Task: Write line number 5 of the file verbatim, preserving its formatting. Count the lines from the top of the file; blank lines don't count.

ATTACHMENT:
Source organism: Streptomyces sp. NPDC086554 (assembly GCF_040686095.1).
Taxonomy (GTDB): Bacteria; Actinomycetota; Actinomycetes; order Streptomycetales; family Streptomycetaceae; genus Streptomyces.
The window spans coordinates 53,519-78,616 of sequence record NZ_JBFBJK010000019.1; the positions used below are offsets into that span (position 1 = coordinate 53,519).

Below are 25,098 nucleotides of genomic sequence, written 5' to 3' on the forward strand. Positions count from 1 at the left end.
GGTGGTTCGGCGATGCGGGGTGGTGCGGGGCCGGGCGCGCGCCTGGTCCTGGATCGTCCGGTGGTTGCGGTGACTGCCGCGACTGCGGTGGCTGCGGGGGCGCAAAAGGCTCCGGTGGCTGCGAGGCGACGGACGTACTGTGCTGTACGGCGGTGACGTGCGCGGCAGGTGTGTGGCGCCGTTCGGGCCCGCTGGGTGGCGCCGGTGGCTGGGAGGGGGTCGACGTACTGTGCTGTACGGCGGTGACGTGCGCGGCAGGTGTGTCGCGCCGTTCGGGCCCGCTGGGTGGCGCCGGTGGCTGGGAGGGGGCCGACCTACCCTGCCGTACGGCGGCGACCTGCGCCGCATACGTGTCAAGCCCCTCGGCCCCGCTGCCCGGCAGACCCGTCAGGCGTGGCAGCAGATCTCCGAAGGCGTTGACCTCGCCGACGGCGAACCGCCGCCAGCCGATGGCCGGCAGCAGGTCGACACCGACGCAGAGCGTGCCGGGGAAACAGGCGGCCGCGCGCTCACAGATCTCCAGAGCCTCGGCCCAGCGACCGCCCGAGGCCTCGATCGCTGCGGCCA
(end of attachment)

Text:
GGTGGTTCGGCGATGCGGGGTGGTGCGGGGCCGGGCGCGCGCCTGGTCCTGGATCGTCCGGTGGTTGCGGTGACTGCCGCGACTGCGGTGGCTGCGGGGGCGCAAAAGGCTCCGGTGGCTGCGAGGCGACGGACGTACTGTGCTGTACGGCGGTGACGTGCGCGGCAGGTGTGTGGCGCCGTTCGGGCCCGCTGGGTGGCGCCGGTGGCTGGGAGGGGGTCGACGTACTGTGCTGTACGGCGGTGACGTGCGCGGCAGGTGTGTCGCGCCGTTCGGGCCCGCTGGGTGGCGCCGGTGGCTGGGAGGGGGCCGACCTACCCTGCCGTACGGCGGCGACCTGCGCCGCATACGTGTCAAGCCCCTCGGCCCCGCTGCCCGGCAGACCCGTCAGGCGTGGCAGCAGATCTCCGAAGGCGTTGACCTCGCCGACGGCGAACCGCCGCCAGCCGATGGCCGGCAGCAGGTCGACACCGACGCAGAGCGTGCCGGGGAAACAGGCGGCCGCGCGCTCACAGATCTCCAGAGCCTCGGCCCAGCGACCGCCCGAGGCCTCGATCGCTGCGGCCA